Not every breakaway is successful, but your race doesn’t have to be over just because you got caught. These pro tips will help when you need to sprint for the win after your breakaway fails.

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Before the Breakway

During the first few laps, there are a few things that you can do to increase your chances of winning. While these tips can be applied in any race, their effect is compounded when you are sprinting for the line after your breakaway gets caught.

A key in any race is to conserve as much energy as you can. You need to be able to put down the power when it matters most. Your position in the field and on the road is crucial for saving energy. You want to create your race from the easy side of the course. Let the other riders cut through the wind for you. Stay a few wheels back and position yourself on the side of the road that is sheltered from the wind.

While you conserve your energy on the opening laps, survey the course. Make mental notes of which spots give you an advantage over the field. This could be a corner, narrowing of the road, or rise, that will help you create a gap from the field later. This is where you want to spend your energy and play to your strengths.

Additionally, you want to get a feel for the other riders in the field. Mark the riders who look strong. Pro tip: Check to see how many teammates they have. A team that isn’t in the break will have more firepower to chase.

Establishing the Gap

Every race is different, but an overarching principle is that you don’t want to waste your effort. You want to leave some energy in the tank for the finish. But these specifics apply anytime when you are establishing a breakaway.

Punch hard on the power to get separation, then continue your effort. The first 60-120 seconds are the most critical for attacking from the field. Don’t let off the power too soon. Instead, keep on the power and, when you have a comfortable time gap, ease into the power you are going to hold for the breakaway.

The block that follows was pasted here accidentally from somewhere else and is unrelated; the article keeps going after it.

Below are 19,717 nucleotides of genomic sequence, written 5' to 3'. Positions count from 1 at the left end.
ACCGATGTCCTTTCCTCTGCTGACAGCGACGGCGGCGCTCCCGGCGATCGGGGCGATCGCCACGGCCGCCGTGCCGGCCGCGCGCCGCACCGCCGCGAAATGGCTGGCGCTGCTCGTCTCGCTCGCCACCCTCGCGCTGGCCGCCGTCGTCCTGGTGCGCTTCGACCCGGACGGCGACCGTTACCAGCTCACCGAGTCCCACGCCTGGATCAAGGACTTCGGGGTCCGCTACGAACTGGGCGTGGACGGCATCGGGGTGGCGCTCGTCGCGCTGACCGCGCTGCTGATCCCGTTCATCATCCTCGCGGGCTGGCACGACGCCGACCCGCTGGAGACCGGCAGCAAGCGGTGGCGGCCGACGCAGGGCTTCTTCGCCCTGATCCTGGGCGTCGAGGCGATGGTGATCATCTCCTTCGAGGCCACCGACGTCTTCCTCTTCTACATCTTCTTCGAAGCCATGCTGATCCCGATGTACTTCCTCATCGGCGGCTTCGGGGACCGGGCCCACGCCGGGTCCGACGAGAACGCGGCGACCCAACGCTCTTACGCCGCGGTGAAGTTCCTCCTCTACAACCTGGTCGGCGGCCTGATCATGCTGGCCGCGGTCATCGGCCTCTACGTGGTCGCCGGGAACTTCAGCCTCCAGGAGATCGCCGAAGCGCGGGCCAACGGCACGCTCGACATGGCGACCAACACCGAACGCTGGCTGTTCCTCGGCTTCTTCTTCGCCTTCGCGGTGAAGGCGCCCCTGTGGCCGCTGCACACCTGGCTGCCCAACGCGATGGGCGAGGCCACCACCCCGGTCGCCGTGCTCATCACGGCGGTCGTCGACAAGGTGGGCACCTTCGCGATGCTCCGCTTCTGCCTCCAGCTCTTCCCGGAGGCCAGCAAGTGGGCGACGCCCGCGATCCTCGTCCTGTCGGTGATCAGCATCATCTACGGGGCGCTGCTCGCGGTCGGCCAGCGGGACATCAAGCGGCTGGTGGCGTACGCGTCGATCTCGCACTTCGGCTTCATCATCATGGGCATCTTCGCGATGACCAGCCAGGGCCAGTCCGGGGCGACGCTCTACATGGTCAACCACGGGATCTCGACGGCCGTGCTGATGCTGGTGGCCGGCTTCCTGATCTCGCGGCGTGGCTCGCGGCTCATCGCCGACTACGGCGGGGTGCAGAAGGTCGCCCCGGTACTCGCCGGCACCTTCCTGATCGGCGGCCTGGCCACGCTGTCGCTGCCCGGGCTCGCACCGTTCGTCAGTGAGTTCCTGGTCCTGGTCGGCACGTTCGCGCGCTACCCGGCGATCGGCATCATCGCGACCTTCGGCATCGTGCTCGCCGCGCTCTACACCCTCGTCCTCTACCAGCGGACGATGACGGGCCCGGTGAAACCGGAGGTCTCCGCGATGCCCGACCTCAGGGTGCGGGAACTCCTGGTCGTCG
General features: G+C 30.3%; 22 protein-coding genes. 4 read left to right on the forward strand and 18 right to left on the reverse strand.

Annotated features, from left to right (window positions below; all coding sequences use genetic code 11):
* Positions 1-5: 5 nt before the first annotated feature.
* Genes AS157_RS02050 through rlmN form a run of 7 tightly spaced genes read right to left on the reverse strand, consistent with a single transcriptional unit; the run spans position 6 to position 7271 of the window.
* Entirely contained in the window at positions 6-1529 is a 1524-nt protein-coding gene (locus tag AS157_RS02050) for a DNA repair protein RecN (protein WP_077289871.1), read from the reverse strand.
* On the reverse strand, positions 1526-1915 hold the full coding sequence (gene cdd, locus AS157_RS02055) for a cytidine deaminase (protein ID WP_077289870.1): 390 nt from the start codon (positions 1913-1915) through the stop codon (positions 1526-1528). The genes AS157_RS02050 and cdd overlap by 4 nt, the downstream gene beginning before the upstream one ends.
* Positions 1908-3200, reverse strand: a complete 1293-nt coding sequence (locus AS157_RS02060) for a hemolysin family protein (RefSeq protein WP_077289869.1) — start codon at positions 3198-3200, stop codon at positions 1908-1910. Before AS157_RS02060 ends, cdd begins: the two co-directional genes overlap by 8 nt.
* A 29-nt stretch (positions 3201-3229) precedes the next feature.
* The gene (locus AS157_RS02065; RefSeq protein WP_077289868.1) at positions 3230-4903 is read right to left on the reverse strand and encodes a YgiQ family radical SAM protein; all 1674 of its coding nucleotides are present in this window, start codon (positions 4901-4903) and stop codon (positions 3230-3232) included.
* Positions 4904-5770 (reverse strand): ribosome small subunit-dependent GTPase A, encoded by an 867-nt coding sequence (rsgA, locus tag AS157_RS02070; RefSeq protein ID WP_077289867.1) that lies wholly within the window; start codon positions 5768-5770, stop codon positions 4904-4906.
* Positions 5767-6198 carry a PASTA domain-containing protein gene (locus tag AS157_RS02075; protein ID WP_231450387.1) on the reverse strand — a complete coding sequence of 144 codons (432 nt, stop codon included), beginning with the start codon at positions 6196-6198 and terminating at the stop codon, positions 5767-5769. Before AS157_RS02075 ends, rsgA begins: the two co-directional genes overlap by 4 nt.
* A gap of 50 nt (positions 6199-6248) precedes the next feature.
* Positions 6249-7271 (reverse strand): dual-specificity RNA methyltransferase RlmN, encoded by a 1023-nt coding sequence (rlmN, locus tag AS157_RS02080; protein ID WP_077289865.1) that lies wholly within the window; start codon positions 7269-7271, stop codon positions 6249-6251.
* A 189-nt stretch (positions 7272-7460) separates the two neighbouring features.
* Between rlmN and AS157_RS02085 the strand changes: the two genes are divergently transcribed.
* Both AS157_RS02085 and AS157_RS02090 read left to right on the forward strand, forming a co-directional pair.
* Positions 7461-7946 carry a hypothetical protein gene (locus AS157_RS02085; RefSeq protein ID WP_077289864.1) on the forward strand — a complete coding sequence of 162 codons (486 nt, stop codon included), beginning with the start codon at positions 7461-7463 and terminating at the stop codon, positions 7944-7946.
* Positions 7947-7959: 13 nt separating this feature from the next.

If you bridge up to another rider, ride through them. Don’t waste the speed you’ve built up by slowing down to ride on their wheel. Make them match you. If they are strong enough to be in your break, they will make it. However, if it’s early in the race, you may want to reconsider. You will need some extra firepower to make the break stick until the end. But if there are only a couple laps to go, ride off from them.

When Your Breakaway Fails

Deciding when the break is over is a bit of a gamble. The gamble is that the field has strength in numbers, but they also have to work together to catch you. If the time gap is growing, great! But if it’s shrinking, you have to decide to let up or double down on your effort.

A good rule of thumb is never to waste an advantage. Make the group work to catch you. Work just a bit longer, but don’t bury yourself either. When the catch is imminent, keep your speed high to match the field. That way, you don’t have to put out a significant effort to catch back on.

Once you are caught with a couple of laps to go, move to one side of the road. This will make it easier to slot into the field, look at the riders to see what sort of state they are in and which riders are present, and avoid riding as the first wheel. Pro tip: If you are on the front, no one else has a chance to make a mistake. Give others the chance to waste energy by staying as sheltered as possible from the wind. A good spot is five or six wheels back.

Sprinting for the Line

Now that you are back in the field, look for the counter-attack to come quickly. Being on one side of the road means that you only have to look over one shoulder to see counter-attacks. When the attacks begin, carefully choose which ones to follow. Make your decision based on your earlier analysis of the other riders. If a counter doesn’t come, the field is probably tired from the chase or inexperienced.

Heading into the sprint for the line, your position in the field is what matters the most. Because you spent a lot of energy in the break, you will want some help for the sprint. Wait for another rider to start the sprint, then accelerate into their draft, move around them, and make your final effort to the line.

The next time you are in a breakaway that fails, don’t count yourself out. Use these pro tips and sprint for the win.



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Jesse Fortson

Jesse Fortson lost over 145 pounds with TrainerRoad's help. He uses his experience as a teacher and race mechanic to get faster for crits, gravel, and marathon XCO races.